Wednesday, October 16, 2013

Chapter 6: Frequently Ask Questions

Is there a difference between tissue and organ donation?

Organ donors must be brain dead which is defined as the irreversible end of all brain activity (including involuntary activity necessary to sustain life). While the patient is on life support, organs must be carefully matched to the waiting recipients. Matching of the organs are done base on blood type, medical status and size of the recipient. Tissue donation can occur patient who suffer from brain dead or suffered from cardiac death. Tissue recipients do not have to matched to their donors because rejection is not a concern.

What tissues can be donated?

Tissues that can be donated are bone, tendons, ligaments, heart valves, skin, veins, and cartilage.

Where are these tissues used?

  • Long bones maybe used to replace bones that have been by cancer. Smaller sections of bone are used to strengthen areas of a deformed spine or to fill areas where bones has been lost.
  • Skin can be life-saving for patients who have been critically burned.
  • Heart valves are use to replace damage heart valves.

Is there a cost to donate tissue?

There are no cost to donate tissue and to donate organ

Can I specify who receives my donation?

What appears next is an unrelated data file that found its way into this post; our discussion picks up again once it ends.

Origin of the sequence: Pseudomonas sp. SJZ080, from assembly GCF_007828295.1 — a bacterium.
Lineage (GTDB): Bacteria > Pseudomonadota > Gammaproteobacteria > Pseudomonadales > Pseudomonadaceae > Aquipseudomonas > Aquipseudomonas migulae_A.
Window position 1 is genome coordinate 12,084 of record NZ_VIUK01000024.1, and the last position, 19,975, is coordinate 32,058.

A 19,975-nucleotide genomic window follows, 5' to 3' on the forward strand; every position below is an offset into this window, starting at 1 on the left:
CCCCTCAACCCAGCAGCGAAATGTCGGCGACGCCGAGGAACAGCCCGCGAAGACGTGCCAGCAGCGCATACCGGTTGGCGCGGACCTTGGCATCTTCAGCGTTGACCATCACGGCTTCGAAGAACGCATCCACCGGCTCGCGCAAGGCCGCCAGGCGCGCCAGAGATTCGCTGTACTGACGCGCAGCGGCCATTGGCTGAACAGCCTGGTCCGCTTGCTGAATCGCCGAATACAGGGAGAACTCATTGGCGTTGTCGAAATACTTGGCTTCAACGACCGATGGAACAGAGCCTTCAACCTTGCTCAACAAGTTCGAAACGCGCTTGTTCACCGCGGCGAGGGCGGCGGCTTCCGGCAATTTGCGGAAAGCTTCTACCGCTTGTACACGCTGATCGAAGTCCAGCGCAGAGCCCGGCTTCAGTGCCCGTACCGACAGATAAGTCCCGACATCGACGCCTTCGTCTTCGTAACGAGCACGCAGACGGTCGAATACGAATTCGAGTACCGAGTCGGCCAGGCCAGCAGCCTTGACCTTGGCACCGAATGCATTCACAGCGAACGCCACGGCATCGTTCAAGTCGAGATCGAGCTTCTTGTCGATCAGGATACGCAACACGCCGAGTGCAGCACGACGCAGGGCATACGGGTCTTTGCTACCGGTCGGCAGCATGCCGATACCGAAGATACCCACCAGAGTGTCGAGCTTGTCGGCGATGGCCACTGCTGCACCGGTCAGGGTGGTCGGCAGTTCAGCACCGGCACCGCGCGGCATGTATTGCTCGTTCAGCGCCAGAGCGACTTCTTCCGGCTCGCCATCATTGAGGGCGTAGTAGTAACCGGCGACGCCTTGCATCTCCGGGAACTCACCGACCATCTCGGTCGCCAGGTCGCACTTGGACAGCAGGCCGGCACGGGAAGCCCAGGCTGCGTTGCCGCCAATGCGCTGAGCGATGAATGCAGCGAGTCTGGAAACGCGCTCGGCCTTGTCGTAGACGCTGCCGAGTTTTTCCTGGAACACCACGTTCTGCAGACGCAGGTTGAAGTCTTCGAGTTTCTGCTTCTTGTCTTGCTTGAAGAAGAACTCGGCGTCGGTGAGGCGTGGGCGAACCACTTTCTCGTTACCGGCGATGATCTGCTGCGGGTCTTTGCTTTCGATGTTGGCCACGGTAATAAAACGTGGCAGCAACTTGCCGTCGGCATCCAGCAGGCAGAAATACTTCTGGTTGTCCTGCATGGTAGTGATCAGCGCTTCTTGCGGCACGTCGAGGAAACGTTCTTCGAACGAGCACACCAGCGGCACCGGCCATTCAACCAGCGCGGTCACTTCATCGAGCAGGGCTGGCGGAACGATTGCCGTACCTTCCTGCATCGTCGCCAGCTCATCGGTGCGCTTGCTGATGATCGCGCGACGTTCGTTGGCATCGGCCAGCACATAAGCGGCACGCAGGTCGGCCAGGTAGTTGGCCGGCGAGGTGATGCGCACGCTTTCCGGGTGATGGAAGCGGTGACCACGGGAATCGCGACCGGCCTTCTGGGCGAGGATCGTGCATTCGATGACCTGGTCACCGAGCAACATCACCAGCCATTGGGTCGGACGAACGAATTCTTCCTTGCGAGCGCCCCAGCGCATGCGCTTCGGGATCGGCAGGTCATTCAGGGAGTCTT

Yes, you are allow to make a donation to an individual. The organ must be a match for the person who is waiting for the transplant.

How do I get on the waiting list?

  • Receive a referral from your physician
  • Contact a transplant hospital
  • Schedule an appointment for evaluation
  • The hospital transplant team will decide weather you are a good transplant candidate
  • If you are determine a good transplant candidate, you will be added to the national waiting list

How are organs distributed?

Organs are distributed locally first and if there are no matched then then will look regionally, then nationally until every attempt in made to place donor organs.

Why should minorities be concerned about organ donation?

Some diseases of the kidney, heart, lung, pancreas, and liver are found more frequently in racial and ethnic minority populations that in general population. 




  1. These questions are great thanks for clarifying Jack

  2. Jack, I wonder why tissue transplantations are free of rejections? Your explanation for organ distribution was quite insightful. I didn’t know there were zones in which the locals had priority over organs. It’s also interesting that you can choose who your organ goes to. I assumed that when you’re an organ donor, and you died, the destiny of your organs were decided by someone else. Great FAQ list overall. Thanks!

  3. This is very interesting because it clarifies a lot of unknowns regarding the use of organs and the protocols used to determine if a person qualifies for transplant. Well done.

  4. I didn't realize there was a difference in rejection between organ and tissue donation. Why wouldn't there be any problem with rejection?

  5. you can donate bone? That's really cool at the same time kinda scary. If you have someone's bone in your body would you be able to produce red blood cells from that bone as well? or is that bone cleared of its marrow so it can't?